October 24, 2021

CIA refutes ‘torture report,’ says interrogation tactics thwarted terror plots

CIA refutes ‘torture report,’ says interrogation tactics thwarted terror plotsPush Back: CIA Director John O. Brennan claims the interrogation techniques used by the CIA post 9/11 saved American lives. (Associated Press)

Some, such as Sen. John McCain of Arizona — himself a victim of torture during Vietnam — stood lock-step with Mrs. Feinstein on Tuesday, while others, such as outgoing House Intelligence Committee Chairman Mike Rogers of Michigan, have sided with the CIA and called for the Senate probe to remain classified.

Republicans on the Intelligence Committee, who withdrew from the process early in Mrs. Feinstein’s probe, published their own “minority view” Tuesday, claiming the Democrats’ final report was “flawed.”

It “has cost the American taxpayer more than 40 million dollars and diverted countless CIA analytic and support resources,” the Republicans said, adding that Democrats never interviewed certain “key witnesses,” resulting in “significant analytical and factual errors.”

The most sweeping claim in the report — and the one now at the center of the dispute between senators and the CIA — is that throughout the agency intentionally misled the Bush White House, as well as the CIA Office of Inspector General and Congress by claiming harsh interrogation techniques were effective.

The Intelligence Committee “reviewed 20 of the most frequent and prominent examples of purported counterterrorism successes that the CIA has attributed to the use of its enhanced interrogation techniques, and found them to be wrong in fundamental respects,” the document states.

CIA Director John O. Brennan shot back at that specific claim in a statement Tuesday, saying that the agency’s own “review indicates that interrogations of detainees on whom [enhanced interrogation techniques] were used did produce intelligence that helped thwart attack plans, capture terrorists, and save lives.”

The CIA’s office of media relations, meanwhile, sought to counter specific claims in the report by highlighting cases in which the agency maintains it pulled vital intelligence from detainees — most notably information that helped the hunt for bin Laden.

“As an example, Ammar al-Baluchi, after undergoing [enhanced interrogation techniques], was the first detainee to reveal that Abu Ahmad al-Kuwaiti served as a courier for messages from Bin Ladin after Bin Laden had departed Afghanistan,” states the previously classified response that the CIA provided to Senate investigators last year but circulated to reporters for the first time Tuesday.

The agency made similar counterclaims about other high-profile terrorism suspects including Khalid Shaikh Mohammed, who was captured in 2003 in Pakistan; Hambali, an al Qaeda-linked Indonesian implicated in the October 2002 bombings of a Bali nightclub; and Jose Padilla, a U.S. citizen arrested in Chicago in 2002 on suspicion of plotting a so-called radioactive “dirty bomb” attack and since convicted in U.S. court of aiding terrorists.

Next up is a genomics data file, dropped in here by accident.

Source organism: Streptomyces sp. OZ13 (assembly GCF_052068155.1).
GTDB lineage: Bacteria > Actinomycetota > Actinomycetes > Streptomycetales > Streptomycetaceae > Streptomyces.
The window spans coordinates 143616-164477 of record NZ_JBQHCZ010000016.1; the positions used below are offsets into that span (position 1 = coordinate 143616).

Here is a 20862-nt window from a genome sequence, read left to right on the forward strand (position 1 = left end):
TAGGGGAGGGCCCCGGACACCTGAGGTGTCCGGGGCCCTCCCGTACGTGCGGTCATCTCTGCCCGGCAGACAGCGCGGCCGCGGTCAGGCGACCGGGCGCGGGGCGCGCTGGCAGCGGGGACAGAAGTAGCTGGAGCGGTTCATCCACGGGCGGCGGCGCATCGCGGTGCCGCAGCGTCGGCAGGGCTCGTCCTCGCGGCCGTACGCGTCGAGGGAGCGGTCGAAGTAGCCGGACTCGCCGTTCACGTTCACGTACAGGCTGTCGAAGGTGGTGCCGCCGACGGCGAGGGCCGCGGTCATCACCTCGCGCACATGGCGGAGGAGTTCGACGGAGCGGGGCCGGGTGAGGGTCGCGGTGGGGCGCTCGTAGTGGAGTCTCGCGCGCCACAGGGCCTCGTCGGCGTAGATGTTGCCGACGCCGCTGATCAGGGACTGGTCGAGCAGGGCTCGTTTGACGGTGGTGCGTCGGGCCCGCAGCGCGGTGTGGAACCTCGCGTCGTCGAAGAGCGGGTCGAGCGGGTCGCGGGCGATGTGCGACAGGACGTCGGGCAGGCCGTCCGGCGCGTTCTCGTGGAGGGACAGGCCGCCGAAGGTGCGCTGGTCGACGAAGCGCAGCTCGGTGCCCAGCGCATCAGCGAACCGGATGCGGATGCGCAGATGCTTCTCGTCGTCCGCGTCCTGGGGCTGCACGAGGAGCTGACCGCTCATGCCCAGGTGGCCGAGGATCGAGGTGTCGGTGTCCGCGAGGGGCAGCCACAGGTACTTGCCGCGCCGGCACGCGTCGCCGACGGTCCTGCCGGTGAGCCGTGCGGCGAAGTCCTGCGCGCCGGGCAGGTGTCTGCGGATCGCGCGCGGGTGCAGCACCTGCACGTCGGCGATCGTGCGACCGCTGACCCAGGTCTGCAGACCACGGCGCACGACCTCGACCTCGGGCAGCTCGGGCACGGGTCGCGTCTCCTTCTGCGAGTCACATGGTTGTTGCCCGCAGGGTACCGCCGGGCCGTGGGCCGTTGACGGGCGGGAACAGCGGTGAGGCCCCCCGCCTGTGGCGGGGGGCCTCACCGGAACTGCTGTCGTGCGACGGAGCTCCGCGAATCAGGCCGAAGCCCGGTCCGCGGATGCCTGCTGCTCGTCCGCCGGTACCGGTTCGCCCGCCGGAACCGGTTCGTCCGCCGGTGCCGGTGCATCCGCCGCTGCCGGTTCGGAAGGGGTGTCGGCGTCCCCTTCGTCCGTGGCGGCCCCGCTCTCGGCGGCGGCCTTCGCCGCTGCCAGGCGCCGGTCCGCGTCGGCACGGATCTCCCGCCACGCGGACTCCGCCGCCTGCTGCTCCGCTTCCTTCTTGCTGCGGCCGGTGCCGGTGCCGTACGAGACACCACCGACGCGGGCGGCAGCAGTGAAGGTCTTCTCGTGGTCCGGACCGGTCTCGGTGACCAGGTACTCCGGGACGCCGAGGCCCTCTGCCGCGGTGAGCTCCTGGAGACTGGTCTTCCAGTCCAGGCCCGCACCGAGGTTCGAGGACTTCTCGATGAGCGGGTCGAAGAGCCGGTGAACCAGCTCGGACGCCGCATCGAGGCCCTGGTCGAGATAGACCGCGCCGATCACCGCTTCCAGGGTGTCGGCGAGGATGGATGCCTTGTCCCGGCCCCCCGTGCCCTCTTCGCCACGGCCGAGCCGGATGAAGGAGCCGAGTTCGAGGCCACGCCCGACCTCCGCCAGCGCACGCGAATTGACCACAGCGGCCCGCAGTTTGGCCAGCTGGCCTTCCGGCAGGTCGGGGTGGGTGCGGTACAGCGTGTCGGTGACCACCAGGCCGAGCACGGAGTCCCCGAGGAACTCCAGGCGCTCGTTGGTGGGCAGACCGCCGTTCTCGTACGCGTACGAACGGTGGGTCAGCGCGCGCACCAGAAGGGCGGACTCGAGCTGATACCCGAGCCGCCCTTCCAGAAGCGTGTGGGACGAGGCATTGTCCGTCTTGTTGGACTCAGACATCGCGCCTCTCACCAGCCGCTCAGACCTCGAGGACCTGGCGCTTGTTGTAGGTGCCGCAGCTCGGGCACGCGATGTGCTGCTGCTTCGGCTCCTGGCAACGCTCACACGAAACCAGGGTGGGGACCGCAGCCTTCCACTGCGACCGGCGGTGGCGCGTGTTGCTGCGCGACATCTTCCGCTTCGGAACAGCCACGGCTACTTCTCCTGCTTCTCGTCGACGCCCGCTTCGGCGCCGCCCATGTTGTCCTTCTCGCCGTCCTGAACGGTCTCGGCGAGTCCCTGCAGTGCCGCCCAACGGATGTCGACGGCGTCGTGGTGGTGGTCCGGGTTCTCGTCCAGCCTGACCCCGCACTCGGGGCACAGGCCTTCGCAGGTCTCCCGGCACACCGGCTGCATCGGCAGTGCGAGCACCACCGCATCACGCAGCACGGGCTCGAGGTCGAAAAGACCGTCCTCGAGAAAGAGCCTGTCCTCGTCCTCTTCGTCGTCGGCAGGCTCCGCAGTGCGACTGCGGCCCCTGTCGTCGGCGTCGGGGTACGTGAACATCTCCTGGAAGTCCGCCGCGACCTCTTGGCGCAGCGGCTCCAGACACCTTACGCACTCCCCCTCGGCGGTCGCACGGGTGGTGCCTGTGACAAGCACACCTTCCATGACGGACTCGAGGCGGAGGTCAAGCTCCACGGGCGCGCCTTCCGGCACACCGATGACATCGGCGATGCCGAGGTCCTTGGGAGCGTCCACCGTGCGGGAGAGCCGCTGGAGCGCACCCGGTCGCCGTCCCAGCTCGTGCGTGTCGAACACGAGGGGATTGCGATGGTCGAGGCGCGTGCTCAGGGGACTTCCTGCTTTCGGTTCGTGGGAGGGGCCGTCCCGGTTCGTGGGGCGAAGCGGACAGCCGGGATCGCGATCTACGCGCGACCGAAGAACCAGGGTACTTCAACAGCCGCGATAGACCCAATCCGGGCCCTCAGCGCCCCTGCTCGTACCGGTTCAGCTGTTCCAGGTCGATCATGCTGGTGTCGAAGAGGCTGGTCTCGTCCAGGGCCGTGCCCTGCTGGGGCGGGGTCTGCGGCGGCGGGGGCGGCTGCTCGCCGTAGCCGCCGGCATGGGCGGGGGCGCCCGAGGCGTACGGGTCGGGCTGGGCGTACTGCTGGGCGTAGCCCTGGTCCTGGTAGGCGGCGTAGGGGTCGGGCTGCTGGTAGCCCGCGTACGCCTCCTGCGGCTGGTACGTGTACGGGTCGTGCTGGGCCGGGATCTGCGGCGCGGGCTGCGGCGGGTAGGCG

With regard to Mohammed, the CIA said harsh interrogation techniques in 2003 were integral to gleaning information about a plot to hijack multiple airplanes leaving from London’s Heathrow Airport. But the Senate report said the CIA was aware of the plot before any information was gleaned from Mohammed and other detainees.

In the Hambali case, the CIA said enhanced interrogation techniques used on Mohammed led to the “first” information about a money transfer that led to the capture of Hambali. The agency said Mohammed told them about a Baltimore man’s role in sending $50,000 to Hambali.

The man, Majid Khan, admitted that he gave the money to someone named Zubair after the CIA confronted him with Mohammed’s admission and details about a January 2003 intercepted email.

This led to the CIA’s capture of Zubair in June 2003. Zubair’s capture led the CIA to an operative named Lilie, who was giving Hambali forged passports. Lilie identified where Hambali was hiding in Thailand and Hambali was arrested Aug. 11, 2003.

The Senate report tells a slightly different story. While it asserts that Hambali’s capture in Thailand was the result of an intercepted email, a CIA source and Thai investigators, no mention is made of information gleaned during Mohammed’s interrogation.

In the Padilla case, the CIA said harsh interrogation of Abu Zubayda and first identified the U.S. citizen as a threat. But the Senate report maintains that the agency first received reporting on the Padilla threat from a foreign government and that Zubayda told FBI agents about the dirty bomb plot — without divulging any names — some four months before the CIA began using the harsh techniques on him.